The Bulk Fish Importers Association of Ghana has raised concerns over the daunting challenges faced by importers of fish into the country, which has the potential to impact the fish importation/production industry in the country.
The Association, which is a member arm of the Importers and Exporters Association of Ghana, has brought to the attention of the government and the general public, the challenges that could lead to a possible fish shortage in the country if not addressed urgently.
The Association, which imports over 80% of the country’s total imported frozen fish, has reported several challenges faced by its members in the business. Fish consumption constitutes more than 60% of Ghana’s protein intake, with a per capita consumption of about 25 to 30kg, making it an essential commodity in the country. However, the country has a fish production deficit of over 60%, which has been largely augmented by fish imported into the system by the Association’s members.
In a statement issued by the Association, one of the significant challenges highlighted by the Association is the astronomical increment of the Fish Import Levy from GHC15.00 to US$17.25 (GHC 251) per metric ton since January 2023.
This is a whooping 1,573% increment in levy which has become a cause for concern for fish importers. Per the statement, the Association notes that, its members, and industry players were not engaged during the increment process, which raises questions about the government’s consultative approach towards the private sector.
Another worrying factor the Association notes, is the sudden change of the fish levy from cedi to dollars, which has not been clearly communicated to the stakeholders. The recent removal of the 30% benchmark value has also affected the fish import business, while the recent 2.5% VAT increment has become an albatross on the operations of the Association’s members.
The introduction of the recently approved 3 tax bills by parliament, which has since received Presidential accent, the Association further noted, could have an adverse effect on the already struggling sector, and the government must reverse them.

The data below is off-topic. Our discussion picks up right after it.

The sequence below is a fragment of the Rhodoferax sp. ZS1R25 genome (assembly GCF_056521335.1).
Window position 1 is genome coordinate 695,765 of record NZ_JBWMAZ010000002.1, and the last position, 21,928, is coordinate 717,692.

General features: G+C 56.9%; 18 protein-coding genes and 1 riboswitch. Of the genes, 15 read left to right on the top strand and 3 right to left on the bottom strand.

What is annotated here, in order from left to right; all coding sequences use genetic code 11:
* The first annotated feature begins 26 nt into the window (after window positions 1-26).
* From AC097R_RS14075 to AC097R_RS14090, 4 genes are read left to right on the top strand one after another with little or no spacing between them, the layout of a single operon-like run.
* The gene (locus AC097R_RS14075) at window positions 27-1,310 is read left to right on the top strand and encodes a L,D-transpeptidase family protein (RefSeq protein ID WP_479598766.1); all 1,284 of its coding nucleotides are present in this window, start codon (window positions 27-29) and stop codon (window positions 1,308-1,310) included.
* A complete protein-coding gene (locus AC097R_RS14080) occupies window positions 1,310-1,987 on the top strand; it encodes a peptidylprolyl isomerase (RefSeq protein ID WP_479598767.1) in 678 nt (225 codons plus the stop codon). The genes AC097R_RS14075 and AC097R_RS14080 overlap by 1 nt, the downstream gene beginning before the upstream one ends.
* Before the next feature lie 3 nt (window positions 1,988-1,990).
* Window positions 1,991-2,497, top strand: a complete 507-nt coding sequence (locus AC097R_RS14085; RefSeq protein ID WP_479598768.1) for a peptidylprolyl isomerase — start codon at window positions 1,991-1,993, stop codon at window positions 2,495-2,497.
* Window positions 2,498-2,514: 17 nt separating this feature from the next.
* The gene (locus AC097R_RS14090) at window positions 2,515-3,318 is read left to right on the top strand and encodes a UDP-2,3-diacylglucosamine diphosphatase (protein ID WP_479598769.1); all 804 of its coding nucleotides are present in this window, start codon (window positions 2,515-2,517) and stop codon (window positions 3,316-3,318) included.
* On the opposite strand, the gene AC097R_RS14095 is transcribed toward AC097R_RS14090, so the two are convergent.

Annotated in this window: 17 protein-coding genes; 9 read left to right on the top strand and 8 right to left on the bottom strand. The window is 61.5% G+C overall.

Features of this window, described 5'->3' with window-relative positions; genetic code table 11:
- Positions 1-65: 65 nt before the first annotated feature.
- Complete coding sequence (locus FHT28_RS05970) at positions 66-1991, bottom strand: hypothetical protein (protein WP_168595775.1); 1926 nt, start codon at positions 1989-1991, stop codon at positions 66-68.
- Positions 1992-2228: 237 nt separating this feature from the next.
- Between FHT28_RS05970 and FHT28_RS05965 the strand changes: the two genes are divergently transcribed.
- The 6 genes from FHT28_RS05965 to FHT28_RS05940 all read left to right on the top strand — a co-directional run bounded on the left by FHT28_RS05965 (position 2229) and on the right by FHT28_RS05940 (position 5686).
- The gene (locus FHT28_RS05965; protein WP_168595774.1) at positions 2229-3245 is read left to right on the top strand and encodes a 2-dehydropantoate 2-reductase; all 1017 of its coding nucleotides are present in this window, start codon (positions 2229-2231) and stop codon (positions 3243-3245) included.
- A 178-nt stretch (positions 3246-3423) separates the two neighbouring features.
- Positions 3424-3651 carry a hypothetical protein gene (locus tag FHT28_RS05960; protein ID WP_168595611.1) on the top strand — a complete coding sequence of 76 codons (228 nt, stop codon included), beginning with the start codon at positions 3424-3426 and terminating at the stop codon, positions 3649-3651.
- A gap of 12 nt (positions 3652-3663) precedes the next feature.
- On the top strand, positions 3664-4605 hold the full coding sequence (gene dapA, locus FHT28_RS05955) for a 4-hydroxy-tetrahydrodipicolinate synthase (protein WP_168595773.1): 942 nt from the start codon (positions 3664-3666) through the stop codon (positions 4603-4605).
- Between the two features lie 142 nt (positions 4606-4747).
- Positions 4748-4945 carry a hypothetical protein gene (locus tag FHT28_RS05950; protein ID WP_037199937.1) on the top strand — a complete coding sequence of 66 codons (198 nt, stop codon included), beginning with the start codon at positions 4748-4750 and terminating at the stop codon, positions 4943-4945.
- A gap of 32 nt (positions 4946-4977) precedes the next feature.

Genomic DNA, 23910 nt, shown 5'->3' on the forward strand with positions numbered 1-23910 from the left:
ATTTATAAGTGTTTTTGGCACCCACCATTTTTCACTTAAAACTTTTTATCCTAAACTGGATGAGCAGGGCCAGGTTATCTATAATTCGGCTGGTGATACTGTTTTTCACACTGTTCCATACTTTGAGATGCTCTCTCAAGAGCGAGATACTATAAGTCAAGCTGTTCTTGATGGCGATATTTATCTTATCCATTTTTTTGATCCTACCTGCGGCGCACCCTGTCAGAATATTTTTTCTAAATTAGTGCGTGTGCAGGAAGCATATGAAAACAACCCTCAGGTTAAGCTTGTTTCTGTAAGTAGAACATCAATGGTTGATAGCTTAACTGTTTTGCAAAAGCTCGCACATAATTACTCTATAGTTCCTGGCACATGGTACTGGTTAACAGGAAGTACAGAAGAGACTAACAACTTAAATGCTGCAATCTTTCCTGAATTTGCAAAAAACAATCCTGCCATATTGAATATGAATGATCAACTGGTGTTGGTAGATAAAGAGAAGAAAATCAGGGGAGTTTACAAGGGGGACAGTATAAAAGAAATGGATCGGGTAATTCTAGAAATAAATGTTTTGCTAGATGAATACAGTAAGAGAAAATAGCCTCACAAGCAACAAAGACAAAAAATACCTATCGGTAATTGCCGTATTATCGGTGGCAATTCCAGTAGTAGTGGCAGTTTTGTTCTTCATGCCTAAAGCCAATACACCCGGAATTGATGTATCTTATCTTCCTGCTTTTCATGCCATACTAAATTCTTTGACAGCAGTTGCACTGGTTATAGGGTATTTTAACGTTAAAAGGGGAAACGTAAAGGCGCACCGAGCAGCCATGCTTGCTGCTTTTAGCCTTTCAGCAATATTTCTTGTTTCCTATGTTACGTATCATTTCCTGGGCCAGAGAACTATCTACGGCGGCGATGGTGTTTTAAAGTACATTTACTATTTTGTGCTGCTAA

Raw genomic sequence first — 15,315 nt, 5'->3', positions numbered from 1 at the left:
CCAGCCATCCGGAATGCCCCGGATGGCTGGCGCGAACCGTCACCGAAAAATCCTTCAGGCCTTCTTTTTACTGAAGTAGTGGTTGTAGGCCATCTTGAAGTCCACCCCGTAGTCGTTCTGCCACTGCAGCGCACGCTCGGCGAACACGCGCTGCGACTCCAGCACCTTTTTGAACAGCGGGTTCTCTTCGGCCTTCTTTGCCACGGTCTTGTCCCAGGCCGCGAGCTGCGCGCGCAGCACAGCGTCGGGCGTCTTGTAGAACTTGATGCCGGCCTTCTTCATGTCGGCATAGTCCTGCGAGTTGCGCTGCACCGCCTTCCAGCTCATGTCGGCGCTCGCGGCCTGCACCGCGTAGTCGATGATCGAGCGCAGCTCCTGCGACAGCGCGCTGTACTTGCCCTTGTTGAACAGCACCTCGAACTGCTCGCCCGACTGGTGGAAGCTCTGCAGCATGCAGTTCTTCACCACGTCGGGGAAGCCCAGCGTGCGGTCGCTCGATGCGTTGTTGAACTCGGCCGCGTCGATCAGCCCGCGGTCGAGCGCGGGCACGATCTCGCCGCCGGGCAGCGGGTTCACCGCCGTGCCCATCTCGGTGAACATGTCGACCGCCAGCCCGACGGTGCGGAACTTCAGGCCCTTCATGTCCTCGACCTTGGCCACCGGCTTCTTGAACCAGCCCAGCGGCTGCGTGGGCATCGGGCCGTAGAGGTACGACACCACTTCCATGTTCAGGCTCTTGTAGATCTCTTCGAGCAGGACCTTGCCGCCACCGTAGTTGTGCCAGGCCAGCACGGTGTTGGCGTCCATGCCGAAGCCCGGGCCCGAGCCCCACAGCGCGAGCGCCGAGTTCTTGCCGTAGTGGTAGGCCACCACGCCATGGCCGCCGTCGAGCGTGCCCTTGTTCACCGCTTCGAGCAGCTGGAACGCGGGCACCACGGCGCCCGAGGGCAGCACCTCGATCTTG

The customs duty on imports in Ghana is currently pegged at 39.64% on CIF, plus 17.25 dollars per ton. This duty figure as compared to neighboring countries like Ivory Coast, which pays 12.5% customs duty on CIF, makes doing business in Ghana less attractive, leading to a dip in traffic flow at Ghana’s ports.
Aside from vessels preferring to discharge at Togo and Ivory Coast due to the high cost of doing business at Ghana’s ports, there has been an explosion in fish smuggling from neighboring countries, especially Cote D’Ivoire and Burkina Faso, into Ghana, which negatively impacts the Association’s members.
The Association has also reported the constant harassment by the Ghana Revenue Authority (GRA) and its staff, all in the name of revenue mobilization, whereas the GRA has not created an enabling environment to boost their businesses. This lack of support from the GRA could have a severe impact on the business operations of the Association’s members.
The Association imports over 80% of the country’s total imported frozen fish and contributes significantly to revenue collection at the ports, therefore, it is crucial for the government to engage with the Association and its members when reviewing taxes, levies, VAT, and others to ensure the continuity of the fish industry in Ghana. The potential price hikes in fish products across the country due to passing the incurred cost onto consumers could negatively impact the ordinary Ghanaian, making it necessary for the government to put measures in place to address the situation.